2. How can they do that on an aircraft without a valid C of A?
  3. That's provincial. I'm a Conservative but I agree with you in the case of Ontario, everything was too haphazard with no real long term goal. I am really not fond of the NDP but I can't fault how they've handled the situation here in BC. Federally the Liberals are a shitshow, endless pandering to the people that elected them while spending us into oblivion. When interest rates go up and they will, we are in big, big trouble. If an election were called today they'd be re-elected because they've haven't been held to account in parliament. It's all about the votes, it always is.
  4. Until the opposition parties stop rubber stamping everything the Liberals bring forward nothing will happen. Trudeau's morning bunker chats are going over well with his base, even breaking his own social distancing rules for a photo op had no effect. It's nauseating, I can't imagine a worse government to have in power with this going on.
  5. There will be a lot of low-time used A330-200's available soon that would fit the bill nicely. Convert a couple into A330 MRTT's and you're off.
  6. "In May 2020, Air Canada announced that in addition to the planned retirement of the remaining five 767s in its mainline fleet, the 767s from Rouge would also be retired from service." Sad day, one of my favourite aircraft to work on.
  7. Air Canada would like to cancel its marriage to Transat Pierre-Olivier Zappa | VAT News | Published on June 2, 2020 at 10:44 AM Joël Lemay / QMI Agency After raising the stakes to buy Transat, Air Canada would ultimately like the federal government to prevent it from swallowing its competitor. The COVID-19 pandemic is likely to derail the acquisition of Transat. According to three sources informed of the behind-the-scenes discussions, Air Canada would like Ottawa to intervene to block the transaction. A transaction for which the carrier has nevertheless fought. Last August, Air Canada increased its offer to buy from $ 13 per share to $ 18. The company was ready to raise $ 720 million to get its hands on the Quebec flagship. To date, the transaction remains subject to the green light from Transport Canada, whose decision is pending. The current crisis has clouded the outlook and would make the acquisition unnecessary for the national carrier. "Air Canada made it clear to the federal government," said an informed source of the negotiations. Lobbying Since the start of the pandemic, Air Canada's CEO, Calin Rovinescu, and his teams have worked hard with Ottawa. According to the federal lobbyist registry, they reported no fewer than 25 communications with elected officials and public servants. As of March 18, Calin Rovinescu had direct access to Prime Minister Justin Trudeau to discuss issues related to "industry, taxes and finance and transportation". The following day, the company also discussed it with the Minister of Finance, Bill Morneau. On April 23, Transport Minister Marc Garneau also met with Air Canada. Four days later, it was the turn of the Minister of Economic Development, Navdeep Bains, to accept a call. Finally, on March 28, Deputy Prime Minister Chrystia Freeland also spoke with representatives of the carrier according to public records. Worried investors Since January 1, Transat's stock has collapsed on the Toronto Stock Exchange, dropping from $ 16.19 to $ 5.88 at its March low. This fall of 64% shows according to several analysts that investors have thrown in the towel. Air Canada refuses for the moment to clarify its intentions. "Regarding Transat, as we mentioned during the unveiling of our financial results for the first quarter of 2020 on May 4, the regulatory assessment process is underway and we have no update to provide at this stage. "said a spokesperson by email. A federal government decision on the transaction is expected soon. The Ministère des Transports did not immediately respond to questions from TVA Nouvelles.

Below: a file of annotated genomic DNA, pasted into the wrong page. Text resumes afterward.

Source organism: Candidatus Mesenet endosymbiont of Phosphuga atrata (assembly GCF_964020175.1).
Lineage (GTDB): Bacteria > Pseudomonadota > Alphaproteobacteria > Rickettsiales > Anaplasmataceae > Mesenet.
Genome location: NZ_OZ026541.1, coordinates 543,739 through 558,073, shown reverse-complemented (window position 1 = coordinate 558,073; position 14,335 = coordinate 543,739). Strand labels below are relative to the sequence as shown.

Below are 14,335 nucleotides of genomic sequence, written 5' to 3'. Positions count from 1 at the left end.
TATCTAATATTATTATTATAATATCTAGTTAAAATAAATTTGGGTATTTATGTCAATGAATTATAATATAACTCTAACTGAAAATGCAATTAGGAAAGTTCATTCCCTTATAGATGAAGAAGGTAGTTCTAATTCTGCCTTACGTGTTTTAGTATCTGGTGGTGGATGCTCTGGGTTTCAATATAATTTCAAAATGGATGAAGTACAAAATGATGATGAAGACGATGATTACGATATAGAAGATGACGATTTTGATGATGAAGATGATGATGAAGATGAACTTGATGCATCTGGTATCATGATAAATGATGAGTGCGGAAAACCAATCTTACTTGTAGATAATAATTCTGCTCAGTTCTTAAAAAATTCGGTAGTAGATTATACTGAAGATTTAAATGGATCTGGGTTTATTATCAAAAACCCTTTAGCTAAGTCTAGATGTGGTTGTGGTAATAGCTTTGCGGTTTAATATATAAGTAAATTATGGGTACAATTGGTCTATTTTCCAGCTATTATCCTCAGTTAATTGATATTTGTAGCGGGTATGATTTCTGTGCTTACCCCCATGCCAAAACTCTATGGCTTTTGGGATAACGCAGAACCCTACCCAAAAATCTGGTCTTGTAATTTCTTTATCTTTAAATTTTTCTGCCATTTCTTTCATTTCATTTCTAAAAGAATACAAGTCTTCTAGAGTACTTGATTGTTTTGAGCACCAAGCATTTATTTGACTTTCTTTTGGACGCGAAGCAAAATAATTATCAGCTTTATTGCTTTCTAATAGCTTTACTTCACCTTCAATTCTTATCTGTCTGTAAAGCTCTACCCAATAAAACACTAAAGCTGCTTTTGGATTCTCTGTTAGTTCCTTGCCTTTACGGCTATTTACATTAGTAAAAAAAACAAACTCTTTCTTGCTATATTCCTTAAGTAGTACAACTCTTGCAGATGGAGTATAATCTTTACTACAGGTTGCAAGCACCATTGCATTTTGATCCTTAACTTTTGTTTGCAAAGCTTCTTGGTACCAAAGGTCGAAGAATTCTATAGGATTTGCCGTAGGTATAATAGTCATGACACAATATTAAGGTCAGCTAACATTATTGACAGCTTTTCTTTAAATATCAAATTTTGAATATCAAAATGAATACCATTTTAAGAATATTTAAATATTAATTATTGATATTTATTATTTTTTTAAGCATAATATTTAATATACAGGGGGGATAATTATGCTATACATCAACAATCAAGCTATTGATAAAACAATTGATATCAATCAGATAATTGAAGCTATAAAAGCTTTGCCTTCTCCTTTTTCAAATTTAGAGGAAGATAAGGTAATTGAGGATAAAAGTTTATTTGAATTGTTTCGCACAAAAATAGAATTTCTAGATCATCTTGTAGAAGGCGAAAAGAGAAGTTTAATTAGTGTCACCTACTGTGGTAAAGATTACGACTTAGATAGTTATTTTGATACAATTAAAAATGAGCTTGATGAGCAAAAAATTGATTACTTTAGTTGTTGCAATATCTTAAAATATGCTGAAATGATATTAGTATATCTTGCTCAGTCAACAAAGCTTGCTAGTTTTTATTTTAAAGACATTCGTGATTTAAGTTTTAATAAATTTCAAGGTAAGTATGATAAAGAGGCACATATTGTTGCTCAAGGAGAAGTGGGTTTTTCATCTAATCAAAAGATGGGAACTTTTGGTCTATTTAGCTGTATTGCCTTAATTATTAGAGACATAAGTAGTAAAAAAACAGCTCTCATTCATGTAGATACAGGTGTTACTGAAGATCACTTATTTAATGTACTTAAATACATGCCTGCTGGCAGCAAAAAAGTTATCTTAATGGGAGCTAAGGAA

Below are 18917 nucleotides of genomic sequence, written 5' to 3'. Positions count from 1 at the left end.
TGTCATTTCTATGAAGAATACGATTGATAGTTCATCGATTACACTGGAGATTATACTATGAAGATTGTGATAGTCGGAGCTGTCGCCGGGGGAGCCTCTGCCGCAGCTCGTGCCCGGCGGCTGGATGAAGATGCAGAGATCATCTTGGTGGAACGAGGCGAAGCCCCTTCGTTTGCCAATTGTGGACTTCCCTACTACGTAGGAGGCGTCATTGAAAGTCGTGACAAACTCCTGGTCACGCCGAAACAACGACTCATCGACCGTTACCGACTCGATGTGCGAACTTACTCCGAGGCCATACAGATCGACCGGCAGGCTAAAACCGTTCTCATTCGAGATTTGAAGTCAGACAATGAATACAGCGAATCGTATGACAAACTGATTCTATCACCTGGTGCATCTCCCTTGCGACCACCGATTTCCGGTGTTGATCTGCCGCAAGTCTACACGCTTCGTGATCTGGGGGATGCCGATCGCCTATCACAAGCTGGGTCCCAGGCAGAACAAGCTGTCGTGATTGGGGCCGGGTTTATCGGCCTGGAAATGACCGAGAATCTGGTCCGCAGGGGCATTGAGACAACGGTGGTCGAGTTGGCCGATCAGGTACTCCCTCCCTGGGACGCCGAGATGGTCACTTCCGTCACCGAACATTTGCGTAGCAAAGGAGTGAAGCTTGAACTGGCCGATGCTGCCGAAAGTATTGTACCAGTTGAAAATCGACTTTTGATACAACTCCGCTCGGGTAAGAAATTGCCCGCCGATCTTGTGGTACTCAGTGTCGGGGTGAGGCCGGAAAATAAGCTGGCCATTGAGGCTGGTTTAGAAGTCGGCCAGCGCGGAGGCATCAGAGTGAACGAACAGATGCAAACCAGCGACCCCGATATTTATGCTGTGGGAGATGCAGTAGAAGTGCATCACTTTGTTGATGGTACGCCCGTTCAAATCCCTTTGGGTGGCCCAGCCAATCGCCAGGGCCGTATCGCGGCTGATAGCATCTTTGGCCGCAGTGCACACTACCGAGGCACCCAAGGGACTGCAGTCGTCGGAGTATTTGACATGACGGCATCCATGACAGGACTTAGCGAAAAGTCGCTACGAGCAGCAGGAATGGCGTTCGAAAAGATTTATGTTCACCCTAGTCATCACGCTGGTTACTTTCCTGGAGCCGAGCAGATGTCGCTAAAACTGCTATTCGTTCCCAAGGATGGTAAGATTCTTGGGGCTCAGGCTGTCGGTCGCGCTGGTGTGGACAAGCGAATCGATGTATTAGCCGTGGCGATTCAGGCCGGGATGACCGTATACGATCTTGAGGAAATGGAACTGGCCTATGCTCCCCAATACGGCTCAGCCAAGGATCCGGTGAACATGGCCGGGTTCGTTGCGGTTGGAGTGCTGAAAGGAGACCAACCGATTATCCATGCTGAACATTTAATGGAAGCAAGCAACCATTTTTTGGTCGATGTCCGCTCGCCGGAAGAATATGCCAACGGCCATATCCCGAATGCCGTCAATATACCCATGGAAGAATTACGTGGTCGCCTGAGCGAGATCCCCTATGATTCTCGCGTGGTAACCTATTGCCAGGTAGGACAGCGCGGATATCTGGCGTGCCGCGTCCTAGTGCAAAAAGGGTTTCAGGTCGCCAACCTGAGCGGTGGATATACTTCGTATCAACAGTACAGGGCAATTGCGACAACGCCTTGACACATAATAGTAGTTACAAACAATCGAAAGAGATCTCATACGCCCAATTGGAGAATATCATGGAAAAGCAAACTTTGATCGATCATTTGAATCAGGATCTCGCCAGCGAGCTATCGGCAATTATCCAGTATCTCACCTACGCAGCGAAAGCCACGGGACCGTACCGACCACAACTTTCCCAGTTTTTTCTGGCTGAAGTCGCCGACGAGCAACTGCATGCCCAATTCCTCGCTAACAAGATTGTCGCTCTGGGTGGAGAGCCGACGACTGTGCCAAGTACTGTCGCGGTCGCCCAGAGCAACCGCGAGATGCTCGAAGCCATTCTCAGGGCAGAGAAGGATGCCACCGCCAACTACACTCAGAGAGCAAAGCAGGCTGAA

8. Does Vail Resorts have the right to keep your money? By G. D. Maxwell CLICK TO ENLARGE WWW.GETTYIMAGES